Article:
Judge J. Paul Oetken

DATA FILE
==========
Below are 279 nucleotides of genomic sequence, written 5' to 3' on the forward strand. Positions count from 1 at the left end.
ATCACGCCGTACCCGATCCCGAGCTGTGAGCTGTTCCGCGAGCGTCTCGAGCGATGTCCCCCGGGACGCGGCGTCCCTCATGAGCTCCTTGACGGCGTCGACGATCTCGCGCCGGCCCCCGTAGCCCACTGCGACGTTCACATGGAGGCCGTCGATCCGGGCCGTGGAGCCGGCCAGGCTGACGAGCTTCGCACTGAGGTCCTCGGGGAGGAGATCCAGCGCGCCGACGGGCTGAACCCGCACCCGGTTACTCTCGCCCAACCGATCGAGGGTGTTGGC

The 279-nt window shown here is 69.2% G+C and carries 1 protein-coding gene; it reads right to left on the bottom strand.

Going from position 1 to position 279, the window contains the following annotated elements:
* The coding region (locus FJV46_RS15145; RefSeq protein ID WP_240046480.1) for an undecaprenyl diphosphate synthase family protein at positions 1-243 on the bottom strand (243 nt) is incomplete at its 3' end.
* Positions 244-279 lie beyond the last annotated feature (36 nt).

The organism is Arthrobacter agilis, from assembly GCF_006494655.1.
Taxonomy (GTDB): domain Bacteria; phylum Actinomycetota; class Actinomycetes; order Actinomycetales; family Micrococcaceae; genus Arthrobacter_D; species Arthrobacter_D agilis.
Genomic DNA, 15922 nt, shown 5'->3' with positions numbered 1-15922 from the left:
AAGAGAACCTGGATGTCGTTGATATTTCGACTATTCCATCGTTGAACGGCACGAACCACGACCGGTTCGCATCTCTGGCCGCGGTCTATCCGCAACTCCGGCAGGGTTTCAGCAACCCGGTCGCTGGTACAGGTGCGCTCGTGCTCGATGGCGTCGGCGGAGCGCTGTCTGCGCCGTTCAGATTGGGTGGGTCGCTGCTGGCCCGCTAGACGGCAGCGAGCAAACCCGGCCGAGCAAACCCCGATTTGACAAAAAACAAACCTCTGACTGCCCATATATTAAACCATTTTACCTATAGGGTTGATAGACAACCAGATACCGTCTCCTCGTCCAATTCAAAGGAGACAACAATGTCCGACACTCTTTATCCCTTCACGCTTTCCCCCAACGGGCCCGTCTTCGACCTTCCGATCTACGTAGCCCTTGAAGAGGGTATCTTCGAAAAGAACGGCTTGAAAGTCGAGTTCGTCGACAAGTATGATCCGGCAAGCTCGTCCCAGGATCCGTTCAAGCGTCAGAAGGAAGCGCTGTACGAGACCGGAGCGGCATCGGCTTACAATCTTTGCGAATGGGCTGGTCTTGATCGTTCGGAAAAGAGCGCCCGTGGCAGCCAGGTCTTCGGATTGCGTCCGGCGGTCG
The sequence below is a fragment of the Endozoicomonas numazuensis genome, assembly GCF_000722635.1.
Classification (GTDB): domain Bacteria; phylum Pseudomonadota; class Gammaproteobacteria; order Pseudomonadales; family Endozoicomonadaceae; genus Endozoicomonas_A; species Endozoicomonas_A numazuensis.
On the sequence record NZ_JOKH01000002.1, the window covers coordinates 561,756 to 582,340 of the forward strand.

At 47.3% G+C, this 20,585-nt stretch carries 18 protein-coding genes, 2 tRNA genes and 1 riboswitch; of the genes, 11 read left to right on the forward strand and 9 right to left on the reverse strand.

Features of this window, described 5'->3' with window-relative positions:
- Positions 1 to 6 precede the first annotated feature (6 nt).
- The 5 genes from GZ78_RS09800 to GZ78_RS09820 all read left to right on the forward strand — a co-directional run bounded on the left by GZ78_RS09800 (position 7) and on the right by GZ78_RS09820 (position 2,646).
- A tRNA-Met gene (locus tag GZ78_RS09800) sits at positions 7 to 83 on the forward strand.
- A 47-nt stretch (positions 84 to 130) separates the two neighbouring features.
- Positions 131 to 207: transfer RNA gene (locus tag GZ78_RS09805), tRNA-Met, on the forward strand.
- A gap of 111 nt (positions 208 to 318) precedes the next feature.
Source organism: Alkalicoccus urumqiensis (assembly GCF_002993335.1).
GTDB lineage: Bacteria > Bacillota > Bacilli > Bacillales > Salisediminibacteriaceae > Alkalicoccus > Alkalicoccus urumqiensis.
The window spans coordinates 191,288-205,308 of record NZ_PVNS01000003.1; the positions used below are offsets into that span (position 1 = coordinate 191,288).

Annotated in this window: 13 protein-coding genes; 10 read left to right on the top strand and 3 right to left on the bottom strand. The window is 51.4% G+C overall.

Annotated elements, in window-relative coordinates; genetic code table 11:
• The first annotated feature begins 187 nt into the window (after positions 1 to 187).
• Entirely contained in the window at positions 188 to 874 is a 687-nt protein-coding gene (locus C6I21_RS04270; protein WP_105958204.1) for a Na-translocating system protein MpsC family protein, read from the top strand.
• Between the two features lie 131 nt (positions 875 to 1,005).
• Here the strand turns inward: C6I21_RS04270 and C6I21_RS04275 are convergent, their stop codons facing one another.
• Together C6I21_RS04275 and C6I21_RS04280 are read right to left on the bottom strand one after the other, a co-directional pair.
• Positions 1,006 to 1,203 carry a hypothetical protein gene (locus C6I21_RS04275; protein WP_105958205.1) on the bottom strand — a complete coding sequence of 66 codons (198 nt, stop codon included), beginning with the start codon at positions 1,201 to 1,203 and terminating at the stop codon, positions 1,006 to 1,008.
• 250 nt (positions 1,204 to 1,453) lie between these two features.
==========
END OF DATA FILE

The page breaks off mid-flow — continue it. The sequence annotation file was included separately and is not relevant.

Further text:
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In its action under the Lanham Act, plaintiff It’s a New 10 LLC (New 10) claimed defendants’ Harmon Face Values Instant Therapy Leave-In Conditioner with Keratin (the Harmon Product) infringed New 10′s trade dress rights in its It’s a 10 Miracle Leave-In Plus Keratin conditioner (New 10 Product). Citing McNeil Nutritionals LLC v. Heartland Sweeteners LLC, 511 F. 3d 350, and Conopco Inc. v. May Dep’t Stores Co., 46 F.3d 1556, District Court denied New 10 a preliminary injunction against defendants’ use of trade dress. Balancing the factors in Polaroid Corp. v. Polarad Electronics Corp., 287 F. 2d 492, the court found no likelihood of confusion, and thus no likelihood of New 10′s success on the merits. The differences between the respective products’ trade dress outweighed their similarities. Defendant’s cylindrical product is taller than New 10′s product having a flanged design. Also, its product was a lighter royal blue as compared to New 10 Product colored deep navy bordering on purple. Most significantly, the products’ focal points differed. Because New 10 did not show that the design of its keratin product line was particularly strong or distinctive, New 10′s state law-based claim that defendants’ product violated New York’s anti-dilution statute did not support an injunction.